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Give What You've Received - Crosswalk Couples Devotional - April 19

Give What You've Received
By Brent Rinehart

Let all bitterness and wrath and anger and clamor and slander be put away from you, along with all malice. Be kind to one another, tenderhearted, forgiving one another, as God in Christ forgave you” - Ephesians 4:31-32

Ruth Bell Graham, wife of legendary evangelist Billy Graham, once said that “a happy marriage is a union of two good forgivers.” Those are some of the wisest words ever spoken.

In a marriage, there are some things you are better at than your spouse. And, other things your spouse is better at than you. For instance, in our home, my wife and I are both on the same page with the budget and the priorities, but I handle a majority of the finances and bill-paying. While we split many household chores, my wife is better at laundry than me, and I wash a lot of the dishes. Most healthy marriages are a partnership this way. But, there's one thing that a marriage cannot afford to have one-half excel at over the other: forgiveness. Both partners need to be equally adept at it.

This verse in Ephesians is so challenging, especially if you are prone to hanging onto something far too long. I became a Christian when I was young, but didn't always follow Christ. I went through periods in my life where I was far from who God created me to be. However, just like the father in the parable of the Prodigal Son, God accepted me back with open arms. I was never beyond His love and forgiveness. Knowing the things I've done, and the things for which God has forgiven me, how could I not extend forgiveness to others?

My wife and I have had arguments in our time together. What couple hasn't? But, there's nothing she can do that would rise to the level of the sins I've committed against God. And, yet, each and every time, He forgives. Who am I to think that my wife is ever outside of being forgiven?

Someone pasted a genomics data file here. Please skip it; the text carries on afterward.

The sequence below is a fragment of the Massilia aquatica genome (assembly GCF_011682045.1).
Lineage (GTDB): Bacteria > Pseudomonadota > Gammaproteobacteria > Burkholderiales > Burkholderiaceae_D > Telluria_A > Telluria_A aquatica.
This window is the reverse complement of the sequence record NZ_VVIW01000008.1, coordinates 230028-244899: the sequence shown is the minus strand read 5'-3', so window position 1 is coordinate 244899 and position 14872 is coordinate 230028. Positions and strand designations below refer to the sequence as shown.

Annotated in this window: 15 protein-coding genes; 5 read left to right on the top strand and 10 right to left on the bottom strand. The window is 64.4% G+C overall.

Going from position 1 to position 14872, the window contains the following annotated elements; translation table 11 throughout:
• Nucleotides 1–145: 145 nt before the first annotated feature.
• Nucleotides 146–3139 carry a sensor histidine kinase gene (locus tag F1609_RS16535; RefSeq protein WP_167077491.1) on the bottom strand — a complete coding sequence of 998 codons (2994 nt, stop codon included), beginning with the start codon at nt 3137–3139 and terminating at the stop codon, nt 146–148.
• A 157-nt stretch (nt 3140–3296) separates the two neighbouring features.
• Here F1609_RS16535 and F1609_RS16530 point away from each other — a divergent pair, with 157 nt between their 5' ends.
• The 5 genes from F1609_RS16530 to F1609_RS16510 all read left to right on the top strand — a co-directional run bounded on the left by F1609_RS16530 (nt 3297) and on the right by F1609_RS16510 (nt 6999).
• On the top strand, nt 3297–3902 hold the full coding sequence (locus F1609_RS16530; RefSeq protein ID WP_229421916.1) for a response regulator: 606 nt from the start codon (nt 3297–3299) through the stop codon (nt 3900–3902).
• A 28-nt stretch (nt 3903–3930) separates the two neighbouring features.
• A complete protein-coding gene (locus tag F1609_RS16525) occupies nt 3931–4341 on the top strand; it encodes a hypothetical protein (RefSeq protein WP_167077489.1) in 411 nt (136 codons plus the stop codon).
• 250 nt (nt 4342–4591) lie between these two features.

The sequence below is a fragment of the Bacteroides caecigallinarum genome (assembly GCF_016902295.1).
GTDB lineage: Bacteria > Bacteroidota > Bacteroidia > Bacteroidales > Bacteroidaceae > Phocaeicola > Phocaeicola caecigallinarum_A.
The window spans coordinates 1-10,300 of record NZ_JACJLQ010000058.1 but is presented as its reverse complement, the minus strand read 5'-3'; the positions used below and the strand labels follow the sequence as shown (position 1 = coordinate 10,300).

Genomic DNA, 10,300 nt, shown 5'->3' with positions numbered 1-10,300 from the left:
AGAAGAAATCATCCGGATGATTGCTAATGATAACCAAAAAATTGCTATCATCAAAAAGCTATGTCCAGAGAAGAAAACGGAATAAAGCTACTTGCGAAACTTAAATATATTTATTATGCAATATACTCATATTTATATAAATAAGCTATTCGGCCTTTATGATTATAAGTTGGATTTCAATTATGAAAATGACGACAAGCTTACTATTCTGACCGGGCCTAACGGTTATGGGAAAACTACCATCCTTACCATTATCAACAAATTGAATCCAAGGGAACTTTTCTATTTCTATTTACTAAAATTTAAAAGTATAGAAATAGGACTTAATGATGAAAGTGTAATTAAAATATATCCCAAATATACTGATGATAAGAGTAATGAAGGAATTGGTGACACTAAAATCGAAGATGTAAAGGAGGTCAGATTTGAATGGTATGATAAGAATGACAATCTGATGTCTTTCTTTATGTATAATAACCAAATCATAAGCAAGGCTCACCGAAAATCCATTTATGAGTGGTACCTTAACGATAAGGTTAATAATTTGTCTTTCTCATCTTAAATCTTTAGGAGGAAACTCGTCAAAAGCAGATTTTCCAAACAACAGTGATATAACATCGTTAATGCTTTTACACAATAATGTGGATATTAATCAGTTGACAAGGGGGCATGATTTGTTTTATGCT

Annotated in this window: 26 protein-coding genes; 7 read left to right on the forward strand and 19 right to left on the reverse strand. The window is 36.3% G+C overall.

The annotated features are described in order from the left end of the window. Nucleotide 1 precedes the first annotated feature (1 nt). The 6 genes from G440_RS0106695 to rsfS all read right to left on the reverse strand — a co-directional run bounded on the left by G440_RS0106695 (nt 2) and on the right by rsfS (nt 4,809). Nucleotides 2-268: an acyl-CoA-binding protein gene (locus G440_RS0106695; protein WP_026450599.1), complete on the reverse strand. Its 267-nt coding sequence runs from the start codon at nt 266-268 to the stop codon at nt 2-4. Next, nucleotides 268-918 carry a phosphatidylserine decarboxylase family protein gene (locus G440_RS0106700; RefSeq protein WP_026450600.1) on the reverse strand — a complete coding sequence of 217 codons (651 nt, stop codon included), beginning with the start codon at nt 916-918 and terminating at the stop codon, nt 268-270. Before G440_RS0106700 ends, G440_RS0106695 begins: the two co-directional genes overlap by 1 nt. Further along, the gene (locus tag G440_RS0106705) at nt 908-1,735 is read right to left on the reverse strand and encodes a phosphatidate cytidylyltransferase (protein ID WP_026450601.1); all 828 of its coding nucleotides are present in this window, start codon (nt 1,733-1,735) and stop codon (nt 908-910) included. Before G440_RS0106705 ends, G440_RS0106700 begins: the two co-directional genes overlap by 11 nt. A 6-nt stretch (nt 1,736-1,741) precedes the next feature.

In Matthew 18, Jesus illustrates the point with a parable, as He so often did. A servant owed his master 10,000 talents, but the master “took pity on him, canceled the debt and let him go” (Matthew 18:27). As the servant went out, he encountered a fellow servant who owed him only 100 denarii who could pay his debt. The servant refused to show mercy and had him thrown into prison.

Pastor and author Tony Evans ties biblical love and forgiveness together, describing it this way: “Biblical forgiveness means you release your spouse from a debt owed to you. Forgiveness is not contingent on how you feel about your spouse. It is a choice to no longer blame your spouse for an offense. First Corinthians 13:5 details this in a most straightforward way: Biblical love “keeps no record of wrongs.” Biblical love doesn’t justify wrong, nor does it ignore wrong, excuse it or pretend it doesn’t exist. All of those types of responses to wrongdoing would lead to enablement. Rather, biblical love acknowledges and addresses the wrong and then forgives and releases it.”

The best thing we can do for ourselves, our spouses and our marriages when we encounter conflict is to meet it head-on. We need to communicate with each other, then love and forgive each other just as Christ loves and forgives us.

I mess up a lot. I say things I shouldn’t and make the wrong choices from time to time. I’m so thankful for grace and mercy that God extends to me daily. The least I can do is offer the same grace and mercy to others, starting with those inside my own home. Holding on to bitterness and withholding forgiveness is sinful and unhealthy. As the famous quotes says, “Not forgiving someone is like drinking poison and expecting the other person to die.”

Brent Rinehart is a public relations practitioner and freelance writer. He writes about parenting, marriage and faith at www.apparentstuff.com. You can also follow him on Twitter.

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